The message for passengers taking in Venice from the ship's decks was mixed as the ship navigated the Giudecca Canal, past St. Mark's Square and the Doges Palace. Hundreds of Venetians gathered at a noisy canal-side protest to demand an immediate halt to cruise ships moving through the lagoon, citing a series of past decrees they say were never enforced.
The MSC Orchestra responded with noisy blasts of its horn, while two dozen boats filled with port employees and VIPs motored alongside, celebrating the renewal of cruises and the return to work for hundreds of port workers. According to the Venice Works Committee, more than 1,700 workers deal directly with cruise ships, from tug boat drivers to baggage carriers, while another 4,000 jobs depend on cruise traffic.
The long battle over cruise ships in Venice ramped up after the Costa Concordia cruise ship sank off Tuscany in 2012, killing 32 passengers and crew members. And it sharpened after the MSC Opera struck a dock and a tourist boat, injuring five people, while maneuvering through the Giudecca Canal two years ago this week.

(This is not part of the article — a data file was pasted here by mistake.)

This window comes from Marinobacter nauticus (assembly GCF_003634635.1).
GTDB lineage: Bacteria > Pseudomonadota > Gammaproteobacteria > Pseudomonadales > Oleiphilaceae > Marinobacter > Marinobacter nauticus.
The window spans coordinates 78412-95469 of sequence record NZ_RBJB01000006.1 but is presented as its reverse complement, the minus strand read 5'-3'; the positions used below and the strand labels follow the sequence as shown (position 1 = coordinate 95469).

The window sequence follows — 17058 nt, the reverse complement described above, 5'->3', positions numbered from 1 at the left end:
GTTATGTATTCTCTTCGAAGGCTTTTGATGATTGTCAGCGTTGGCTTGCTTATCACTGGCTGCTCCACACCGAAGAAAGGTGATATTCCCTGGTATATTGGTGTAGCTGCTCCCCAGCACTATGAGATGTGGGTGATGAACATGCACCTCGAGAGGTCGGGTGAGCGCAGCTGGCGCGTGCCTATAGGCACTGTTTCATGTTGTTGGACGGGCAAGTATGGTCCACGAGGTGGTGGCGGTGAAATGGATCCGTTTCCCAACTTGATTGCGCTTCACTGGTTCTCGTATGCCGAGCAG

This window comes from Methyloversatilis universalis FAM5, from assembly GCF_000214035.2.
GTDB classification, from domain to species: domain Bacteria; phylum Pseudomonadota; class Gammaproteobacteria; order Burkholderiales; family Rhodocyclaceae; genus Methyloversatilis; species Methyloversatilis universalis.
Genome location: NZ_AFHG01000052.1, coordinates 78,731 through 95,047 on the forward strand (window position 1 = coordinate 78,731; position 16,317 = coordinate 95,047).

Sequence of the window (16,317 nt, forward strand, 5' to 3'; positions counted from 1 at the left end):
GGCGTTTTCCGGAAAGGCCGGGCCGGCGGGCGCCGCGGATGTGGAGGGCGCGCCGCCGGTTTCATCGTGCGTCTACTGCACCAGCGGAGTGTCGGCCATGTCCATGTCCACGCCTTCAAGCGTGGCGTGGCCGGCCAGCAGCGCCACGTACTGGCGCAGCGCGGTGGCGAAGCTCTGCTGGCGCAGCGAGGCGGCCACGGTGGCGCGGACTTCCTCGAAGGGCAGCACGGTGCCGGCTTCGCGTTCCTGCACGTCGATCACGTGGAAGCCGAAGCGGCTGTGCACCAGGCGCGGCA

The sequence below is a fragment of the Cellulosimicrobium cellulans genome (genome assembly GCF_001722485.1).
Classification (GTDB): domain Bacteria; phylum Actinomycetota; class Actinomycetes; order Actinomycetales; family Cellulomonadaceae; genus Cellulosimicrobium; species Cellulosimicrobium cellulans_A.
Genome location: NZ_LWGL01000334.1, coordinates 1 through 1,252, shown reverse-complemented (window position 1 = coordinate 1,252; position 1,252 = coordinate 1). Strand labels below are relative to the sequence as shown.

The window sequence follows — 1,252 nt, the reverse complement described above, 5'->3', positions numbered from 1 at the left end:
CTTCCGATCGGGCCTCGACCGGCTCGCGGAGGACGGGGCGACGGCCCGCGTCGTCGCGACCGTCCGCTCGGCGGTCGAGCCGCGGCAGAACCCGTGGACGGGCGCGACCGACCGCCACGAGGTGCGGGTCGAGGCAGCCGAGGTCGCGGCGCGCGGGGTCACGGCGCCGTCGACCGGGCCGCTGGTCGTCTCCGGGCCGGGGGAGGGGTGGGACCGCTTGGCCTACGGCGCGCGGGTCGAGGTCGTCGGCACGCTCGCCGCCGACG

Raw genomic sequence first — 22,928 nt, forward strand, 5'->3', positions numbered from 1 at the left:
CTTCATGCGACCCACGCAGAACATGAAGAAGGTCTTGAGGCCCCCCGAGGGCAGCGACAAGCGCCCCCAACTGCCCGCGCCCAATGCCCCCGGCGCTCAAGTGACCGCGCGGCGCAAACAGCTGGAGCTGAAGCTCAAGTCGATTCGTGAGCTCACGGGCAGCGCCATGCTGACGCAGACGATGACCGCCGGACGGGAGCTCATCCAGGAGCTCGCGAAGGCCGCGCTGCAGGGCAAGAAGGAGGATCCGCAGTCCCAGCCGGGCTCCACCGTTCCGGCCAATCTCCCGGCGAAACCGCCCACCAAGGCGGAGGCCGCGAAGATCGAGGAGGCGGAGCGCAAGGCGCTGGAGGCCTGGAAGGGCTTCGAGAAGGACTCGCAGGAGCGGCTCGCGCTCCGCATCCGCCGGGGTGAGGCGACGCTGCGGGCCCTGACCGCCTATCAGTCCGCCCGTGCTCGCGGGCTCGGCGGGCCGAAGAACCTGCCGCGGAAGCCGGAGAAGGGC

In all those years, no viable alternative has ever gotten off the drawing board.
The Venice Environmental Association, one of the groups against the ships, is demanding that Italian cultural and Venice port officials immediately ban ships from the lagoon, threatening legal action if there is no action within 15 days.
“It is a great provocation that a ship has passed,’’ Andreina Zitelli, an environmental expert and member of the association, said. “You cannot compare the defense of the city with the defense of jobs in the interest of big cruise companies.”
The cruise industry’s trade association said it supports moving bigger ships to other areas to avoid traversing the Giudecca Canal but maintains that cruise ships still need access to Venice’s lagoon.
“We don’t want to be a corporate villain,’’ said Francesco Galietti of Cruise Lines International Italy. “We don’t feel we should be treated as such. We feel we are good to the communities.”